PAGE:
determining areas for their own house. This will help reinforce the topics of area
and will provide a class where the teacher is able to evaluate the students
current progress in this content strand.
Key Outcomes addressed

Calculate the areas of composite shapes

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Unit Plan: Measurement &

Geometry
Using units of measurement,
Year 9

Trent Wardle

S00099220 2013

Find perimeters and areas of parallelograms, trapeziums, rhombuses and


kites
Understanding
Fluency
Problem Solving
Reasoning

Activity
Get students to map out/draw a version of their home by utilising the shapes
that they are familiar with so far. I image this as looking like a floor plan of their
house so it might be wise to provide students with an example at the start to
give them an idea of where to start for their own house. Then have students
determine different areas of their house and record their method and answers to
show understanding of the area. This could be down on A4 sized paper but I think
an A3 size would enable students to provide both working and diagram on the
same paper which would be easier for them. Depending on the capabilities of the
students the results could see some houses utilising more complex composite
shapes down to the very basic of rectangles/triangles.

Resources

Paper (A3), craft materials


An example of a floor plan to use as a starter
rulers etc
grid paper might be useful for students to map their houses on

Sequence
This lesson ties in the content from lessons 1 to 4 so would be wise to keep this
after those lessons. This lesson could also be completed after work on surface
area has been done and as a result could enable the task to include aspects of
this as well.

Lesson 6: Surface Area


Aim: By utilising the knowledge gained in previous lessons on area, students will
begin to apply this to determining the total surface area of various shapes.
Key outcomes addressed
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Unit Plan: Measurement &

Geometry
Using units of measurement,
Year 9

Trent Wardle

S00099220 2013

Solve problems involving the surface area of right prisms


Calculate the surface area of cylinders
Problem Solving: Includes formulating, and modelling practical situations
involving surface areas

Activities
Introduction activity:
Have the idea of bringing in to class some 3d models that can be assembled and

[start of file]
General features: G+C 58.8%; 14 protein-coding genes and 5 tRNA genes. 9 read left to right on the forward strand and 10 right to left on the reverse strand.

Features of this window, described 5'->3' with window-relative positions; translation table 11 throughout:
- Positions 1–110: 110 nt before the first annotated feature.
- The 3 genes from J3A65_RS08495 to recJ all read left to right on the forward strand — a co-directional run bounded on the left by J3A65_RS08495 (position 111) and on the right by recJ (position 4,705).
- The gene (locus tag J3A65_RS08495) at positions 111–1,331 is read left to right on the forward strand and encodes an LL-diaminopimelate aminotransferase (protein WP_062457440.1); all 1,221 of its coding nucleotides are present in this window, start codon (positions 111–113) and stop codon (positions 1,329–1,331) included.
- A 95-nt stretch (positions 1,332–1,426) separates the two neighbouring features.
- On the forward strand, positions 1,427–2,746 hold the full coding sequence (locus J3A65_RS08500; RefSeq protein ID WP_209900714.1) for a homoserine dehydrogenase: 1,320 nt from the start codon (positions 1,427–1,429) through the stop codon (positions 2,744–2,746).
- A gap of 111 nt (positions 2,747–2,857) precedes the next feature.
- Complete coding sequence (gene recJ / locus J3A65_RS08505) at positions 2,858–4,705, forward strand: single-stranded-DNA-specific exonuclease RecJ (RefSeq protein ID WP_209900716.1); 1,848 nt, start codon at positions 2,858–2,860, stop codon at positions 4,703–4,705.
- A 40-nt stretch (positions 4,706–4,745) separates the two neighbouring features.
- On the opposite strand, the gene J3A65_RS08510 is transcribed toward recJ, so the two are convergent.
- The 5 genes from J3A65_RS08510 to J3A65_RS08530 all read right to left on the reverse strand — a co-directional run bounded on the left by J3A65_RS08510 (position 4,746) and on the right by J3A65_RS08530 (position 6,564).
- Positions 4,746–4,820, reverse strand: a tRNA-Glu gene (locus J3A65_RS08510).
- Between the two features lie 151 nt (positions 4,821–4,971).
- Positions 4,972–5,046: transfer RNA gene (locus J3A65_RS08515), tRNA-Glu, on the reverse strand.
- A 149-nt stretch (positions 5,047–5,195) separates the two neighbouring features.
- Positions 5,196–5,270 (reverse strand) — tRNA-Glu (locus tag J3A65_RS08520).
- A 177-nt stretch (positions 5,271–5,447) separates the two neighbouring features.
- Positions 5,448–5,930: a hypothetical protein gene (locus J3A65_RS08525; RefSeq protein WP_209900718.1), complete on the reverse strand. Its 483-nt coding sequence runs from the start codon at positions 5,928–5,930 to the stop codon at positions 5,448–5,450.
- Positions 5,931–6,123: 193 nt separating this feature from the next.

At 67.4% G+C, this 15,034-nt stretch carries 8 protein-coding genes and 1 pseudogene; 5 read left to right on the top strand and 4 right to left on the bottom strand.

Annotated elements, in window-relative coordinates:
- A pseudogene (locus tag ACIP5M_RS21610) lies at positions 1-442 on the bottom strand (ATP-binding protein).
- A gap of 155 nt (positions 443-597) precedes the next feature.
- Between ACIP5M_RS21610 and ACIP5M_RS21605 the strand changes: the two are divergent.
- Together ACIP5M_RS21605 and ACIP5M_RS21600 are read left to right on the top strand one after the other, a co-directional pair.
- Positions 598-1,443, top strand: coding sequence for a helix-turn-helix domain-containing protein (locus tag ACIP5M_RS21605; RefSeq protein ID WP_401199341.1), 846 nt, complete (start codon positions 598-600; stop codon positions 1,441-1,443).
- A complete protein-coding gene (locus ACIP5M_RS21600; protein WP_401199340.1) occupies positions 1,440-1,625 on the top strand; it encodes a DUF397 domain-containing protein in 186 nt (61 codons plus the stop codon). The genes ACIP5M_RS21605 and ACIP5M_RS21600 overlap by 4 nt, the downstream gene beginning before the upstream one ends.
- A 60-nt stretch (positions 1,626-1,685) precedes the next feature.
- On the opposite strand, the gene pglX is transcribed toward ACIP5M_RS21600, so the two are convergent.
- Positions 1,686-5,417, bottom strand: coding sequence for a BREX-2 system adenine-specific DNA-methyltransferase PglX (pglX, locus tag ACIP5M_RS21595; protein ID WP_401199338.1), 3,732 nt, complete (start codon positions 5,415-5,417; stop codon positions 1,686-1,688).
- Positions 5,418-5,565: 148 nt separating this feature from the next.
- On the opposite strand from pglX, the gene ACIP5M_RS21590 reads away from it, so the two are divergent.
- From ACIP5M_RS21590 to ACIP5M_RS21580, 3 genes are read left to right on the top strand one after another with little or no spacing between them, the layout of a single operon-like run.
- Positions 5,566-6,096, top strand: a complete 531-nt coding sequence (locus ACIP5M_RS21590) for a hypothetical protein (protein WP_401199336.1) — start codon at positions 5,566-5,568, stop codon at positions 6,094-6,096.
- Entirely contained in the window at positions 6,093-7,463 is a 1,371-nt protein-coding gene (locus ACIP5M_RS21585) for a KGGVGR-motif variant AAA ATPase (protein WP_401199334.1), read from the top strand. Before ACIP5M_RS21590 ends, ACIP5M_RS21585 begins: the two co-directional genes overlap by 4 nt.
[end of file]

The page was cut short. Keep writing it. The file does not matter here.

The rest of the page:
disassembled for students. This will be useful to show to students the different
faces/sides of a shape that need to be considered when determine the total
surface area of a shape. Instead of just explaining this to students, there is the
option to pose the question to the students by asking them how they would work
out the total area of these models. Another question that could be asked is to ask
students to consider how they might determine the total surface area of their
classroom or some other relevant building. The idea for this activity is to enable
students to separate 3d shapes into 2d shapes that can them be used to find the
area.
Worksheet:
Remainder of lesson can be dedicated to working on some problems for a
worksheet or other relevant exercises
Resources

Models (can be created using card board/paper) that can be easily


unfolded to highlight the many faces of the shape. Other ideas could
includes boxes (cereal box for example) or a Pringles container(nice
cylinder shape to measure)
Worksheet/exercise

Sequence
This lesson begins students work on Surface area and will be completed once
students have finished work on the previous lessons of area. This lesson will then
continue on to the lesson 7 where students will continue work on surface area by
introducing some different activities

Lesson 7: Surface Area Continued

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Unit Plan: Measurement &

Geometry
Using units of measurement,
Year 9

Trent Wardle

S00099220 2013

Aim: A couple activities to provide some variety and help develop some deeper
thinking.
Key Outcomes addressed

Spatial reasoning
Logical/Critical thinking
Problem Solving

Activities
Tangram:
Here students will be given the task of creating various shapes from the tangram
pieces. A nice little activity promoting spatial reasoning and logical thinking but
also sticking to the content area of measurement. Though could be also used
when studying geometry and exploring the task further there. See appendix 4
for full task.
Klein Cube:
Again, another nice activity that is slightly more complex than the previous
activity but again contributes to the learning of surface area and the use of nets.
See appendix 5 for full task.
Resources

Paper and materials to give to students so they can build and create the